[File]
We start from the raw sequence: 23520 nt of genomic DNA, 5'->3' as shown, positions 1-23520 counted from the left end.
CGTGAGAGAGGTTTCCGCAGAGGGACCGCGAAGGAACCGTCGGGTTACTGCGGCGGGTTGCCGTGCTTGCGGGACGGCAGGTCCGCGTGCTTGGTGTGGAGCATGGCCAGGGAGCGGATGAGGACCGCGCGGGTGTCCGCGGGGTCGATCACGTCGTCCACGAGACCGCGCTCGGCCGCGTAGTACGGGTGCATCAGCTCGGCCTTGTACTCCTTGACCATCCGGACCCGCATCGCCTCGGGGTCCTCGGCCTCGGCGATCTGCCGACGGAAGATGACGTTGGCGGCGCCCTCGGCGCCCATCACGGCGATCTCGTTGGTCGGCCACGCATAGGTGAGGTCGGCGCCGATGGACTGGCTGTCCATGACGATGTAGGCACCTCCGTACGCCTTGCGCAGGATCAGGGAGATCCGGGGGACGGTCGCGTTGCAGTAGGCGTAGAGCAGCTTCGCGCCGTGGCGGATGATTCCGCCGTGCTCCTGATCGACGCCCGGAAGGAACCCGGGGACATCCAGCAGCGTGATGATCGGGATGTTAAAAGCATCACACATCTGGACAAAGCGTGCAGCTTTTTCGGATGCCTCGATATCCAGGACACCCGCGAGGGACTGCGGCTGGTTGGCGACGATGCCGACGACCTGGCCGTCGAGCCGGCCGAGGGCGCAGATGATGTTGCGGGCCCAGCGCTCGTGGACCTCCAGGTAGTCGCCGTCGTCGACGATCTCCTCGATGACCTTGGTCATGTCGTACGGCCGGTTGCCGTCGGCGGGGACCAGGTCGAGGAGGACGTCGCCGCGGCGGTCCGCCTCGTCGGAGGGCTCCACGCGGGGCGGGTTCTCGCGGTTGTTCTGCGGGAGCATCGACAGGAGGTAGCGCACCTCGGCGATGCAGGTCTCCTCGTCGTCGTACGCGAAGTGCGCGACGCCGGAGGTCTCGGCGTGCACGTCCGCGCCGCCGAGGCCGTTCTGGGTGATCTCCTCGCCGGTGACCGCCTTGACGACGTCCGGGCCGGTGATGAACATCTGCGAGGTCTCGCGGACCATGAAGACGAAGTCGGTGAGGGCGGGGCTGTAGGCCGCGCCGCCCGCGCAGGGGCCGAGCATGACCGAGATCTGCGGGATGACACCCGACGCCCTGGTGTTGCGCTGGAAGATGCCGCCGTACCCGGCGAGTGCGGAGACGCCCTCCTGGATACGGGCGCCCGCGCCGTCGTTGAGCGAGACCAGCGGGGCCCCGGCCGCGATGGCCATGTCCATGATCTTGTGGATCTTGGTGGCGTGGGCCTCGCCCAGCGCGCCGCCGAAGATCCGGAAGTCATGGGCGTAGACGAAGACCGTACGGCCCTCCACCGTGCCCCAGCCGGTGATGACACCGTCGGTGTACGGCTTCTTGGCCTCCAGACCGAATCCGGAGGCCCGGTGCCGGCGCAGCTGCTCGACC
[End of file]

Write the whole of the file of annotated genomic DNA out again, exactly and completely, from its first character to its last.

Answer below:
We start from the raw sequence: 23520 nt of genomic DNA, 5'->3' as shown, positions 1-23520 counted from the left end.
CGTGAGAGAGGTTTCCGCAGAGGGACCGCGAAGGAACCGTCGGGTTACTGCGGCGGGTTGCCGTGCTTGCGGGACGGCAGGTCCGCGTGCTTGGTGTGGAGCATGGCCAGGGAGCGGATGAGGACCGCGCGGGTGTCCGCGGGGTCGATCACGTCGTCCACGAGACCGCGCTCGGCCGCGTAGTACGGGTGCATCAGCTCGGCCTTGTACTCCTTGACCATCCGGACCCGCATCGCCTCGGGGTCCTCGGCCTCGGCGATCTGCCGACGGAAGATGACGTTGGCGGCGCCCTCGGCGCCCATCACGGCGATCTCGTTGGTCGGCCACGCATAGGTGAGGTCGGCGCCGATGGACTGGCTGTCCATGACGATGTAGGCACCTCCGTACGCCTTGCGCAGGATCAGGGAGATCCGGGGGACGGTCGCGTTGCAGTAGGCGTAGAGCAGCTTCGCGCCGTGGCGGATGATTCCGCCGTGCTCCTGATCGACGCCCGGAAGGAACCCGGGGACATCCAGCAGCGTGATGATCGGGATGTTAAAAGCATCACACATCTGGACAAAGCGTGCAGCTTTTTCGGATGCCTCGATATCCAGGACACCCGCGAGGGACTGCGGCTGGTTGGCGACGATGCCGACGACCTGGCCGTCGAGCCGGCCGAGGGCGCAGATGATGTTGCGGGCCCAGCGCTCGTGGACCTCCAGGTAGTCGCCGTCGTCGACGATCTCCTCGATGACCTTGGTCATGTCGTACGGCCGGTTGCCGTCGGCGGGGACCAGGTCGAGGAGGACGTCGCCGCGGCGGTCCGCCTCGTCGGAGGGCTCCACGCGGGGCGGGTTCTCGCGGTTGTTCTGCGGGAGCATCGACAGGAGGTAGCGCACCTCGGCGATGCAGGTCTCCTCGTCGTCGTACGCGAAGTGCGCGACGCCGGAGGTCTCGGCGTGCACGTCCGCGCCGCCGAGGCCGTTCTGGGTGATCTCCTCGCCGGTGACCGCCTTGACGACGTCCGGGCCGGTGATGAACATCTGCGAGGTCTCGCGGACCATGAAGACGAAGTCGGTGAGGGCGGGGCTGTAGGCCGCGCCGCCCGCGCAGGGGCCGAGCATGACCGAGATCTGCGGGATGACACCCGACGCCCTGGTGTTGCGCTGGAAGATGCCGCCGTACCCGGCGAGTGCGGAGACGCCCTCCTGGATACGGGCGCCCGCGCCGTCGTTGAGCGAGACCAGCGGGGCCCCGGCCGCGATGGCCATGTCCATGATCTTGTGGATCTTGGTGGCGTGGGCCTCGCCCAGCGCGCCGCCGAAGATCCGGAAGTCATGGGCGTAGACGAAGACCGTACGGCCCTCCACCGTGCCCCAGCCGGTGATGACACCGTCGGTGTACGGCTTCTTGGCCTCCAGACCGAATCCGGAGGCCCGGTGCCGGCGCAGCTGCTCGACC